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  • Yelim Kim, Yong-Hoon Son
    2018 Volume 6 Issue 4 Pages 62-75
    Published: October 15, 2018
    Released: October 15, 2018
    JOURNALS FREE ACCESS

    Recently, self-wedding photographs have become popular among soon-to-be married couples, affecting tourism and industry in Jeju Island. From the research on three sites, St. Isidore Farm, Camellia Hill and Saryeoni Forest Trail, this article argues that photographers and self-wedding photographing tourists' role can be important in attracting new visitors by sharing photos through social networking sites. Using a mixed-methods approach - including analysing Instagram photo postings, on-site interviews with managers of the destinations and self-wedding photographers, and questionnaires with self wedding photographing tourists - this study examines the process of discovering new sightseeing places by tourists through self-wedding photographs. The paper also identifies the characteristics of the photogenic spots and records the changes in places caused by these tourists. This paper challenges the understanding of existing tourism resources by asserting that self-wedding photographs and places in Jeju can be utilized as one of the tourism resources through discussion of wedding photographs and tourism.

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  • A.Tutut Subadyo, Pindo Tutuko, Septi Dwi Cahyani
    2018 Volume 6 Issue 4 Pages 76-92
    Published: October 15, 2018
    Released: October 15, 2018
    JOURNALS FREE ACCESS

    Inclusive public spaces, a sort of “urban lungs” and “social binders”, are a representation of responsive, democratic and meaningful space within the context of urban development. In the city of Malang, inclusive public spaces have undergone significant changes, and such changes may lead to a kind of degradation of the historical aspect which can in turn lead to a decline in the overall real condition of an area (spatial, sociological and ecological). Therefore, an assessment of historic spaces used as inclusive public space needs to be done in order to conserve their value to the community. This study aimed to identify the development of, existence of, physical characteristics of, and functions of these Inclusive Historical Public Spaces (IHPS); and also to analyse the integrity of the space values related to people’s preferences and needs with respect to these spaces. This research used survey data collection techniques. Analysis and assessment of the space integrity was based on the quality and significance of space consisting of historical, aesthetic, and functional value. The study found that an inclusive historical space is affected significantly by the access to streets, which have different physical characteristics and functions in the four regions in Malang. To realize conservation of IHPS in Malang, which represent the history and image of an overall region, further support is needed through government policy in urban development management, as well as consideration as to the needs and aspirations of the public.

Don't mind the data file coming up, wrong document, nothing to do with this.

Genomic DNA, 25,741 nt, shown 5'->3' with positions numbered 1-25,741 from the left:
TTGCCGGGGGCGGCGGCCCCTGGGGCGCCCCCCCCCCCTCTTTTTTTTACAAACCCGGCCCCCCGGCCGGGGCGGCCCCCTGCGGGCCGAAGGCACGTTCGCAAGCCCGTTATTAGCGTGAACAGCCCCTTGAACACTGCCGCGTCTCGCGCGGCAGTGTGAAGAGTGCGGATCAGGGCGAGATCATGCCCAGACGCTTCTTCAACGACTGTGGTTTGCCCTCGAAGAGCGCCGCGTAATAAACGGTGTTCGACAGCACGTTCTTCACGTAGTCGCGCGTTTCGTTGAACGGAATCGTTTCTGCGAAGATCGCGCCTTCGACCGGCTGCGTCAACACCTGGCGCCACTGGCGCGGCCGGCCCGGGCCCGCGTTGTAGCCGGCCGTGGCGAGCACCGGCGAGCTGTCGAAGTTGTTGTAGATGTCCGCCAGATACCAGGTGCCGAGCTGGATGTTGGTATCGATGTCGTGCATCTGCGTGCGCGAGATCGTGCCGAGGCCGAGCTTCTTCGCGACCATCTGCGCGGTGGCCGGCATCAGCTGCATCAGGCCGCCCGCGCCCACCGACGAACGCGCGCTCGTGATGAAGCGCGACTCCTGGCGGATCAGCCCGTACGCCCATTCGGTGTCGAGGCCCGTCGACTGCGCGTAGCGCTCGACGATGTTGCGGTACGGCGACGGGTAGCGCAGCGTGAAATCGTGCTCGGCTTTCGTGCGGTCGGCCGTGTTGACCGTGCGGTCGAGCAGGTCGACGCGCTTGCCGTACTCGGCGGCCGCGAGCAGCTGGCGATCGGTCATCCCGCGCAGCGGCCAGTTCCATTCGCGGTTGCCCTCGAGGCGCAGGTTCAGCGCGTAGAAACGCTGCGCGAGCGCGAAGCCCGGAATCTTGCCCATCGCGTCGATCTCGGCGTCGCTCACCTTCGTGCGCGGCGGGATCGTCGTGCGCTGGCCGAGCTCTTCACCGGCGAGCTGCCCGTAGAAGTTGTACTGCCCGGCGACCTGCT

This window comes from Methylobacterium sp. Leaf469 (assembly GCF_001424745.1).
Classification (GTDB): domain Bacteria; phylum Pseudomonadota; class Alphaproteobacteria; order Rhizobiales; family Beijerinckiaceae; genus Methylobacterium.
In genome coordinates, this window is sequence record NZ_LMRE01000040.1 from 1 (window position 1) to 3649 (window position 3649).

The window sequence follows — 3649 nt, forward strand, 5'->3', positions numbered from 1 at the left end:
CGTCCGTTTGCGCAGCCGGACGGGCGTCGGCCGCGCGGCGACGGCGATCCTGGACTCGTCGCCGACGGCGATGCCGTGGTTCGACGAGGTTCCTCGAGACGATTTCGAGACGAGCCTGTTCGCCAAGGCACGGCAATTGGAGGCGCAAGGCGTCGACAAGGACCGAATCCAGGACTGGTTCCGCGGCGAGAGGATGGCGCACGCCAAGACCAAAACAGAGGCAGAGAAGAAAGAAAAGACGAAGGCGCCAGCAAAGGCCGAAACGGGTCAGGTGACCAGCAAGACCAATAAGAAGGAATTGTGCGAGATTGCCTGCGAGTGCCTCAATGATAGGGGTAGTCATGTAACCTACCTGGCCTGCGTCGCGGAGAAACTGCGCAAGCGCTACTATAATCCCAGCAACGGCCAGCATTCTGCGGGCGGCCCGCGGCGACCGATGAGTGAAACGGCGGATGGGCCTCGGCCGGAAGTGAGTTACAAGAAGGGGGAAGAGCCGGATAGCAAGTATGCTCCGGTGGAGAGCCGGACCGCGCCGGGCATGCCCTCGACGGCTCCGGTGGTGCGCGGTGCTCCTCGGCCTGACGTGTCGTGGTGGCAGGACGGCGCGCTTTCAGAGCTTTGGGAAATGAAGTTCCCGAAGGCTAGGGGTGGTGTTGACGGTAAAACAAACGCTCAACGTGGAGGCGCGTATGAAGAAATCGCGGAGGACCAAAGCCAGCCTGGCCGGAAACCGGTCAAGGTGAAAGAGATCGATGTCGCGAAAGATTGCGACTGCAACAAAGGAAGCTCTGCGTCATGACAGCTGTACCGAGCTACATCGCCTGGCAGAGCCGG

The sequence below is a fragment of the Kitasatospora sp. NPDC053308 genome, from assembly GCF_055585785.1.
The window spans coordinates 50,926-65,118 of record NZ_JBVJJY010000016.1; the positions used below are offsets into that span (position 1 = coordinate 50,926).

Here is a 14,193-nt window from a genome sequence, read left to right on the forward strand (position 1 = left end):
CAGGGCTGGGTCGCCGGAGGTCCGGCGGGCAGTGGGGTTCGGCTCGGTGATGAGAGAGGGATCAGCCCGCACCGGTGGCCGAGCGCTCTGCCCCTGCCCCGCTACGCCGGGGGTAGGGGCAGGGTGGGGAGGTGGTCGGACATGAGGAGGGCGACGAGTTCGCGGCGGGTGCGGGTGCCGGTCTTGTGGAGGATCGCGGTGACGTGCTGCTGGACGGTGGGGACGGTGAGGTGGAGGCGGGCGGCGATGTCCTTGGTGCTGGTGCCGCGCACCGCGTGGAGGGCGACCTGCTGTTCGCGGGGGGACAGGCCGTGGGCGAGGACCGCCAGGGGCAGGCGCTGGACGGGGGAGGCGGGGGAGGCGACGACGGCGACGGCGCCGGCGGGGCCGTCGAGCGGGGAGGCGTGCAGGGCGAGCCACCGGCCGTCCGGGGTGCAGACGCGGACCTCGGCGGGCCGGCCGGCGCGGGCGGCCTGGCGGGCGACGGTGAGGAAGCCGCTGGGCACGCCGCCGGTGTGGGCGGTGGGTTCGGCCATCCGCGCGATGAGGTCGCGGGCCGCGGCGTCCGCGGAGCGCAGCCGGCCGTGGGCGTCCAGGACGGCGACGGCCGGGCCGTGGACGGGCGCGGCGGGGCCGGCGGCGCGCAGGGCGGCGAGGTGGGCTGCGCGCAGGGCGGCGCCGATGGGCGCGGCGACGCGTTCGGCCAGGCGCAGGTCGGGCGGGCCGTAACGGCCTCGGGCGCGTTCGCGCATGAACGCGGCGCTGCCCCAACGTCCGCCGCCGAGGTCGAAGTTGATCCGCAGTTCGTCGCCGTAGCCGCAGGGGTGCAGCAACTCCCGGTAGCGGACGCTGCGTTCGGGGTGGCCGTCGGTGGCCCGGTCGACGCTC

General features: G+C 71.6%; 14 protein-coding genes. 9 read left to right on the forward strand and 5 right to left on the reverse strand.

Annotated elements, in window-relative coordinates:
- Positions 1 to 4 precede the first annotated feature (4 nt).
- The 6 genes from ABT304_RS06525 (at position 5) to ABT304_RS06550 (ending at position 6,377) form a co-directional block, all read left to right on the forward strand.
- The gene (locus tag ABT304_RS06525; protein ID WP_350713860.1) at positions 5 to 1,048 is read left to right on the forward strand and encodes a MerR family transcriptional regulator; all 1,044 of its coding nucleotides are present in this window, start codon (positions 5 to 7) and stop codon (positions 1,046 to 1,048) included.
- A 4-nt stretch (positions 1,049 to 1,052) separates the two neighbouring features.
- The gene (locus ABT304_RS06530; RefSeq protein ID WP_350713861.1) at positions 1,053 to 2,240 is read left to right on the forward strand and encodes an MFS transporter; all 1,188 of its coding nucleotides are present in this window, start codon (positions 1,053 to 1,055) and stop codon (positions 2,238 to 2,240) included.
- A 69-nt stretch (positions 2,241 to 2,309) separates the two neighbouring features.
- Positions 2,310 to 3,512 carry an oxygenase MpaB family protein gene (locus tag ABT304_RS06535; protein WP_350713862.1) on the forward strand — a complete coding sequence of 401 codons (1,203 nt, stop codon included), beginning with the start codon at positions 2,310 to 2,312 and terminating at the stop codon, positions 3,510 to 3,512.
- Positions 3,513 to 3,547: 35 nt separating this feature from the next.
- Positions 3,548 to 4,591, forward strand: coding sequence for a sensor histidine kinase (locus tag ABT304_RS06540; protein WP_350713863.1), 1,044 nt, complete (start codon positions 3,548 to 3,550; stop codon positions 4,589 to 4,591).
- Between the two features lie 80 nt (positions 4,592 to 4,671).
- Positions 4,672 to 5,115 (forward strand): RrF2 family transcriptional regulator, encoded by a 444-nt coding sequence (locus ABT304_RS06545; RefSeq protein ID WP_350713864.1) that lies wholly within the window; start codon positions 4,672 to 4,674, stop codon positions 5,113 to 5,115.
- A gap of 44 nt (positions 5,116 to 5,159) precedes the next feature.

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Section A: Planning Strategies and Design Concepts
  • Souhaila Bendjedidi, Yassine Bada, Rim Meziani
    2018 Volume 6 Issue 4 Pages 93-109
    Published: October 15, 2018
    Released: October 15, 2018
    JOURNALS FREE ACCESS

    Open spaces provided in mass housing schemes is considered as one of largest issues in public mass housing, and their use by the inhabitants has been a concern and a topic of interest of many fields, where the focus is on inhabitant behavior in space according to either inhabitant/inhabitant or inhabitant/space relation. This open space constitutes a structuring space for the large housing estates, by the ties that connect between the buildings that compose it and the inhabitants who use it. Amongst the various deficiencies that mass housing schemes particular present today is the inability of promoting successful open spaces, which is mainly reflected by patterns of their use, therefore produce an abandoned, deserted, and degraded spaces, this is generally an indication that something is wrong with their layout design, in this regard, this paper revolves around the use of open public space in the 1000 collective housing units in the city of Biskra (Algeria), which provides a variety of open spaces forms, hence; to know how the spatial configuration and the site organization affect the way spaces are used by the inhabitants, based on the hypothesis that the use of open public spaces in mass housing is intimately linked to the visual fields produced by the spatial configuration. The analysis process draws on two methods, an observation in-situ to explore why in the neighbourhood, some parts are more occupied and more preferred by people than others, using the technique of behavioural mapping, i.e. people counting and spatial use mapping, taking into consideration three age groups (children, adults, elderly), further to look for links between visibility and spatial use, a syntactic analysis is carried out to analyze visibility properties using Depthmap software. The results of this study indicate that the visual factor, the buildings arrangements, and the site organization in the mass housing substantially affect the use and the quality of their open spaces.

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  • Qingming Zhan, Fang Zou, Weisi Zhang, Yinghui Xiao
    2018 Volume 6 Issue 4 Pages 110-127
    Published: October 15, 2018
    Released: October 15, 2018
    JOURNALS FREE ACCESS